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FBI Agent: Obama Making Another 9/11 'Inevitable'

Thursday, 14 May 2009 08:23 PM

By David A. Patten

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A former FBI agent who recently won a lawsuit defeating FBI attempts to muzzle him tells Newsmax that the agency's morale may be at its lowest ebb ever, and warns the "chilling" effect of Obama administration policies is making another terrorist attack on the U.S. homeland "inevitable."

Speaking in an exclusive Newsmax interview, retired FBI Agent John Vincent says his gravest concern is that the Obama administration is repeating mistakes of the past, thereby leaving America vulnerable to a terrorist attack.

"I'm not exactly sure where the president is coming from, but all the signals he gives out is that the United States is prepared to talk peace, we're not going to do anything to upset any of the people that are conducting all these terrorist acts, we're going to back out of everything we've done before, we're going to apologize for everything we've done in the past – what kind of signals does that send?" Vincent asks. "It sends a signal of weakness and: 'We are not willing to try and stop what you have planned.'"

From 1997 to 1999, Vincent and Special Agent Robert G. Wright worked together out of the Bureau's Chicago office on an investigation known as Vulgar Betrayal. Their job was to uncover financial links between U.S.-based charities and extremist groups abroad.

Initially, the investigation focused on Hamas. But Vincent says it eventually exposed "an octopus" of financial connections to other terror groups, including al-Qaida.

In 1999, Vincent says, the FBI shut down the criminal investigation for fear it would interfere with ongoing attempts gathering intelligence. The FBI did not immediately respond to a Newsmax request to comment on either the case or Vincent's allegations.

"Had the investigation been allowed to go forward, we might have touched upon some of the 9/11 perpetrators," Vincent tells Newsmax. "We don't know that because we were stopped two years before the event. But because we had such an octopus working out there, we might have found those people. But we don't know, because we were stopped."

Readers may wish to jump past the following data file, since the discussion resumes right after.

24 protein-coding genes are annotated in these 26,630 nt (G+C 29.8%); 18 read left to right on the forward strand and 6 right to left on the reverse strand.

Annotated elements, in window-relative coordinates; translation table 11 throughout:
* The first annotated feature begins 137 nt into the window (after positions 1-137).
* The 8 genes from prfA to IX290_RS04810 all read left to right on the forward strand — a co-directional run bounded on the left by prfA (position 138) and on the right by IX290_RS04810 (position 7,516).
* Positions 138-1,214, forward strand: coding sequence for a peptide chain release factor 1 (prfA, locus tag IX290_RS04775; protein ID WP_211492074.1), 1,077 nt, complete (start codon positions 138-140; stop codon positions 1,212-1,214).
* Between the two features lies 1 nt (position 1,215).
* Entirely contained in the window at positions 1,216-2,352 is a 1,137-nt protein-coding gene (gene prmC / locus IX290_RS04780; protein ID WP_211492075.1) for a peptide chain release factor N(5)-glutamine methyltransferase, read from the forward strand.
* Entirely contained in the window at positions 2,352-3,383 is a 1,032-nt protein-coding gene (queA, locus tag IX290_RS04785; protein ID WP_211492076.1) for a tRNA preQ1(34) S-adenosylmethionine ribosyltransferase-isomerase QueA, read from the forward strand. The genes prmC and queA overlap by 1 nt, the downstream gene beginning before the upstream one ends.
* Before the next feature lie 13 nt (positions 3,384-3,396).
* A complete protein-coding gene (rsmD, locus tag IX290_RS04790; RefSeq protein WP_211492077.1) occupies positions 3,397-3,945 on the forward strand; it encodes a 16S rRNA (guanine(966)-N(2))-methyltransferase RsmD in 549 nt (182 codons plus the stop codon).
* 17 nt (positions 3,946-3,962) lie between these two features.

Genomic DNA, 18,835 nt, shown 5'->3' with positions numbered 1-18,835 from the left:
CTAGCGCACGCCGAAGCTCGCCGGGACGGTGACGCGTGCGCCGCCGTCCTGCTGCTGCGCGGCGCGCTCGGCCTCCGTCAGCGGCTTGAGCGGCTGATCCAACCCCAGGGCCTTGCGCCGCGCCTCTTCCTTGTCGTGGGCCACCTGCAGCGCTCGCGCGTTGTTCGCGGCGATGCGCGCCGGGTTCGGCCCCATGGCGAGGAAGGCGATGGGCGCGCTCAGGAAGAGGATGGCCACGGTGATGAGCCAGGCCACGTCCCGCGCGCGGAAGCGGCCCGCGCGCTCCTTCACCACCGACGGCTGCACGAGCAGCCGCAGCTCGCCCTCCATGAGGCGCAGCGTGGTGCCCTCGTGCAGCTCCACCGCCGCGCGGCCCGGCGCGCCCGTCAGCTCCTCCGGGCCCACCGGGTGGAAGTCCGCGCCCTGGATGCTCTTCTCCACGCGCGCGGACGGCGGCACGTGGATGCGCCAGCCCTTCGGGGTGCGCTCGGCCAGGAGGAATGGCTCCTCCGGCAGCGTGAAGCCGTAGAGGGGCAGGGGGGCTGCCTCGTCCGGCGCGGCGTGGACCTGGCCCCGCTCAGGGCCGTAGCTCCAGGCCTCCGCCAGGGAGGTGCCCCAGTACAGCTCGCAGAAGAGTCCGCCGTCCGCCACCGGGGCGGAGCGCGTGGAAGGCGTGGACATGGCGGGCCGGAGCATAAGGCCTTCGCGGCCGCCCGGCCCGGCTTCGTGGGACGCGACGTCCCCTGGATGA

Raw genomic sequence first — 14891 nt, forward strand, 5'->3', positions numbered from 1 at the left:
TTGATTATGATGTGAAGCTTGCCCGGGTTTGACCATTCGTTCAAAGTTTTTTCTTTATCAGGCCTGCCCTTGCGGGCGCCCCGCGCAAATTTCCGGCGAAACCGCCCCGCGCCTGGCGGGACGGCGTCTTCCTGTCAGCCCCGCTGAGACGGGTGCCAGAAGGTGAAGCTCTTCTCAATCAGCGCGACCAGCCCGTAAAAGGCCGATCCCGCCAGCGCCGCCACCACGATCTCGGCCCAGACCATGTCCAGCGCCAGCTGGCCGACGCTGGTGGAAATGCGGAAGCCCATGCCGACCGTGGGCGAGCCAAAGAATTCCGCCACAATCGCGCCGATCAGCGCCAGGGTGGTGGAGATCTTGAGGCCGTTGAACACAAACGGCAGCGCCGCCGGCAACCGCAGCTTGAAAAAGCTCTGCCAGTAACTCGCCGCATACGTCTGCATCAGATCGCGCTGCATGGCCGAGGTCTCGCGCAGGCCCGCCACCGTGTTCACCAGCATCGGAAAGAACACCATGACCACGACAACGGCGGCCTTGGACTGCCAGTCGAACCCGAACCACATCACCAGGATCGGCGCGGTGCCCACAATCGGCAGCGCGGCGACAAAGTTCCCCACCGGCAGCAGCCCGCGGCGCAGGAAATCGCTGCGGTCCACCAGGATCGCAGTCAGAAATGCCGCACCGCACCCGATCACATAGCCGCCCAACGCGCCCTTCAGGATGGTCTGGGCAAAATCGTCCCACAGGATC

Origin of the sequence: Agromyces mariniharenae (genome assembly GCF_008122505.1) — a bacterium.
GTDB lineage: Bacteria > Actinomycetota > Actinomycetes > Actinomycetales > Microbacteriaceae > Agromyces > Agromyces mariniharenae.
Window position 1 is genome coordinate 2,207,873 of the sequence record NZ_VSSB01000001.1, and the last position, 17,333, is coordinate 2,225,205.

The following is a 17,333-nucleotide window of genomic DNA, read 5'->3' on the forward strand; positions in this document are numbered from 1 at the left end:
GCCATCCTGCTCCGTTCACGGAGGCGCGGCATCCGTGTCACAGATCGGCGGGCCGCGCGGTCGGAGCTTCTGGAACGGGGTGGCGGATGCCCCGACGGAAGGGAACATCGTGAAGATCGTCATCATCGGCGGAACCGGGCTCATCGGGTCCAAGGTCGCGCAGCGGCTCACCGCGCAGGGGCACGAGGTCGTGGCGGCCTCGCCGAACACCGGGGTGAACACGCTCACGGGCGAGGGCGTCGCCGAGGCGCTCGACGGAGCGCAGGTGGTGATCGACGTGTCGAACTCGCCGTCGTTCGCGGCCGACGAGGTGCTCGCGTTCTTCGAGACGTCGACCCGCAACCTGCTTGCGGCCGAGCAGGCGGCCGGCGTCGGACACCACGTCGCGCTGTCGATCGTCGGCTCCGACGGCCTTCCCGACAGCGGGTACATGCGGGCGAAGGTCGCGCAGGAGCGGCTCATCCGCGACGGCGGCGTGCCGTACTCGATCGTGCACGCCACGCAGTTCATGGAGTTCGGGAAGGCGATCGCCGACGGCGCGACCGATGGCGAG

Post-9/11 investigations revealed that U.S.-based Islamic charities funneled money to al-Qaida and other terrorist organizations, funding their operations.

According to a lawsuit filed by Judicial Watch, the FBI tried to prevent Vincent and Wright from speaking to the media after the 9/11 attacks.

The judge who presided over the case, U.S. District Court Judge Gladys Kessler, blasted the Bureau, calling its efforts to silence the men a "sad and discouraging tale."

"In its efforts to suppress this information," Judge Kessler wrote, "the FBI repeatedly changed its position, presented formalistic objections to release of various portions of the documents in question, admitted finally that much of the material it sought to suppress was in fact in the public domain and had been all along, and now concedes that several of the reasons it originally offered for censorship no longer have any validity."

The judge added ominously: "Unfortunately, the issues of terrorism and alleged FBI incompetence remain as timely as ever."

After the agency shut down Vulgar Betrayal, Wright wrote a 500-page book manuscript and submitted it to the agency as required by law. The agency sought to censor its publication, and to stop Vincent and Wright from speaking to the media.

Vincent retired in December 2002, but Wright continues to be employed by the agency. Vincent tells Newsmax that Wright has chosen not to risk his job, or his retirement, by speaking to the media.

According to Judicial Watch, Wright was the only FBI agent prior to 9/11 to seize funds from U.S.-based terrorists using federal statues on civil forfeiture. That kept over $1.4 million out of terrorists' hands.

"Wright and Vincent sought to blow the whistle to help prevent other terrorist attacks like 9/11," Judicial Watch President Tom Fitton stated following the judge's May 8 verdict. "We hope it is not too late for the FBI to listen to our clients, clean up its act, and better protect our nation from the Islamic terrorist threat."